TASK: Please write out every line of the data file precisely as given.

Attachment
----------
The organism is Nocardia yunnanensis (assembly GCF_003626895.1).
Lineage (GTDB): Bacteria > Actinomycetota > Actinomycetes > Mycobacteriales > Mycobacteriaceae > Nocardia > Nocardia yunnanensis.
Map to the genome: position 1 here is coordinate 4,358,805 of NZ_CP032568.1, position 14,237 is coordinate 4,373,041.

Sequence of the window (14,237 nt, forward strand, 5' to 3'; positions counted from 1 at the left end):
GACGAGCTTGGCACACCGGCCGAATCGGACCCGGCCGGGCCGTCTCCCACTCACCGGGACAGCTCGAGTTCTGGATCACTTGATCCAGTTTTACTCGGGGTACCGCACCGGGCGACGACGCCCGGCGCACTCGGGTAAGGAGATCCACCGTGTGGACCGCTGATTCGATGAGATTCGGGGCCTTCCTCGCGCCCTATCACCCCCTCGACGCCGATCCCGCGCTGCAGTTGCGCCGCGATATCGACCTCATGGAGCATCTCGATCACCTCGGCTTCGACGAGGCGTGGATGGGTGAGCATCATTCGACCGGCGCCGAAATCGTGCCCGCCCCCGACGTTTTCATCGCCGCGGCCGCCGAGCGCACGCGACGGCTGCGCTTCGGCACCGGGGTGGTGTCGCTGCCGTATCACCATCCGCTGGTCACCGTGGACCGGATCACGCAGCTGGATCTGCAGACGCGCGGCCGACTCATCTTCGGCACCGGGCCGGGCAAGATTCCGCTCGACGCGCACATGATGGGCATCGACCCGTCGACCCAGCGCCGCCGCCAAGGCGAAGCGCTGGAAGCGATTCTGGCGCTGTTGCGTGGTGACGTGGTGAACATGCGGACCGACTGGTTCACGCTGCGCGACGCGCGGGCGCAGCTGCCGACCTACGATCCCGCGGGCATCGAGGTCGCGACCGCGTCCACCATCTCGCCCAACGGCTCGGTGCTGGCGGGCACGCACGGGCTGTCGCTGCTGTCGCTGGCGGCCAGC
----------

The organism is Nocardia yunnanensis (assembly GCF_003626895.1).
Lineage (GTDB): Bacteria > Actinomycetota > Actinomycetes > Mycobacteriales > Mycobacteriaceae > Nocardia > Nocardia yunnanensis.
Map to the genome: position 1 here is coordinate 4,358,805 of NZ_CP032568.1, position 14,237 is coordinate 4,373,041.

Sequence of the window (14,237 nt, forward strand, 5' to 3'; positions counted from 1 at the left end):
GACGAGCTTGGCACACCGGCCGAATCGGACCCGGCCGGGCCGTCTCCCACTCACCGGGACAGCTCGAGTTCTGGATCACTTGATCCAGTTTTACTCGGGGTACCGCACCGGGCGACGACGCCCGGCGCACTCGGGTAAGGAGATCCACCGTGTGGACCGCTGATTCGATGAGATTCGGGGCCTTCCTCGCGCCCTATCACCCCCTCGACGCCGATCCCGCGCTGCAGTTGCGCCGCGATATCGACCTCATGGAGCATCTCGATCACCTCGGCTTCGACGAGGCGTGGATGGGTGAGCATCATTCGACCGGCGCCGAAATCGTGCCCGCCCCCGACGTTTTCATCGCCGCGGCCGCCGAGCGCACGCGACGGCTGCGCTTCGGCACCGGGGTGGTGTCGCTGCCGTATCACCATCCGCTGGTCACCGTGGACCGGATCACGCAGCTGGATCTGCAGACGCGCGGCCGACTCATCTTCGGCACCGGGCCGGGCAAGATTCCGCTCGACGCGCACATGATGGGCATCGACCCGTCGACCCAGCGCCGCCGCCAAGGCGAAGCGCTGGAAGCGATTCTGGCGCTGTTGCGTGGTGACGTGGTGAACATGCGGACCGACTGGTTCACGCTGCGCGACGCGCGGGCGCAGCTGCCGACCTACGATCCCGCGGGCATCGAGGTCGCGACCGCGTCCACCATCTCGCCCAACGGCTCGGTGCTGGCGGGCACGCACGGGCTGTCGCTGCTGTCGCTGGCGGCCAGC